Likewise, items featuring images of the animals at the Seattle Aquarium in Seattle, Wash., sell well in their 2,500-square-foot gift shop, according to Jasmine Ramirez, store director. “Items like magnets, plush, and jewelry that showcase our sea otters are almost always our best-sellers,” Ramirez explained. “We have two otters here at the Seattle Aquarium named Mishka and Sekiu and they are favorites of guests from all over the world.” Ramirez said when choosing vendors and selecting merchandise, she and her team do have a criteria they follow: “Seattle Aquarium is focused on Inspiring Conservation of our Marine Environment, so bringing in items that support that message is important. Finding vendors that share your values of conservation and regenerating the natural world help to present the kind of product that our guests expect.” She shared out of state tourists are their largest customer demographic.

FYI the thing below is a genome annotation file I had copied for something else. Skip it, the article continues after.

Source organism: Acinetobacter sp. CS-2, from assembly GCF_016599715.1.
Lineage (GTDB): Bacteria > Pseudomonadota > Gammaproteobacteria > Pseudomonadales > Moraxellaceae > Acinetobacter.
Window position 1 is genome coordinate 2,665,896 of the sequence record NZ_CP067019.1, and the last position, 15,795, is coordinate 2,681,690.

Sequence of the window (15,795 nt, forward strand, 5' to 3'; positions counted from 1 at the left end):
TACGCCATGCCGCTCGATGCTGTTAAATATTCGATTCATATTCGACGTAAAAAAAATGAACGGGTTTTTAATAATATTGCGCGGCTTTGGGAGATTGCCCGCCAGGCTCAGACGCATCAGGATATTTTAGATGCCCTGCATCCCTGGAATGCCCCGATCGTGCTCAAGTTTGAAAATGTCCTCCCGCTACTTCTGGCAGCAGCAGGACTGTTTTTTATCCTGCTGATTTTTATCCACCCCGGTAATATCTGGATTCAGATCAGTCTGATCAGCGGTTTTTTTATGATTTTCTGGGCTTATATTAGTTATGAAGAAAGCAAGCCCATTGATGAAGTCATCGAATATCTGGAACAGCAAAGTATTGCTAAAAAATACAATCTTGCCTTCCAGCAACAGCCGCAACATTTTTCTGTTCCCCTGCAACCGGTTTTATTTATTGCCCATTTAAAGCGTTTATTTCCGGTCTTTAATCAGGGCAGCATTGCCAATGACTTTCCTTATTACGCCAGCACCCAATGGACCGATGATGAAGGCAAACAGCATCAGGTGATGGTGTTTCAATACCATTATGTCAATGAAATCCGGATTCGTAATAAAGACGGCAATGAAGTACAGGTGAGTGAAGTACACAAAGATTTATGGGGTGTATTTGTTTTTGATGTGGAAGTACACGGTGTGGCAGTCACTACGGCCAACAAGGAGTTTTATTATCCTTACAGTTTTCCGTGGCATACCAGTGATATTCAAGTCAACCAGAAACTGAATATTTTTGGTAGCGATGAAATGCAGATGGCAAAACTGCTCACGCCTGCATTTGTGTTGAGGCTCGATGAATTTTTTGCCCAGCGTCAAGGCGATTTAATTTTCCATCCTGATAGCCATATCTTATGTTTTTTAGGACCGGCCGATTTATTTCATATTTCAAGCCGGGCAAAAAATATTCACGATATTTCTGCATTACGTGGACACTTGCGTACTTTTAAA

Jasmine Ramirez, store director, Seattle Aquarium, Seattle, Wash. Out-of-state tourists are the store’s largest customer demographic, she said.


Young said their largest demographic are families with young children (under 5) and grandparents with grandchildren. She uses a variety of methods to find new merchandise to appeal to their guests. “I look through trade magazines to see what’s new and get ideas. Our photographer does a lot of production for us and gives us ideas for how to adapt things. I’ve reached out directly to vendors I’ve seen in magazines. We also belong to a zoo and aquarium retail group. Sometimes I’ll go to other zoos and see what’s selling there,” she said. Campbell stresses the importance of research. “It takes a lot of work, and we’re lucky to have a team of buyers to help us with this. You want to find products that educate kids as well as represent the zoo and aquarium,” she explained. She added, “We get a lot of multigenerational family groups. It’s fun to see the parents and grandparents sharing their own memories from past visits with their kids and grandkids.”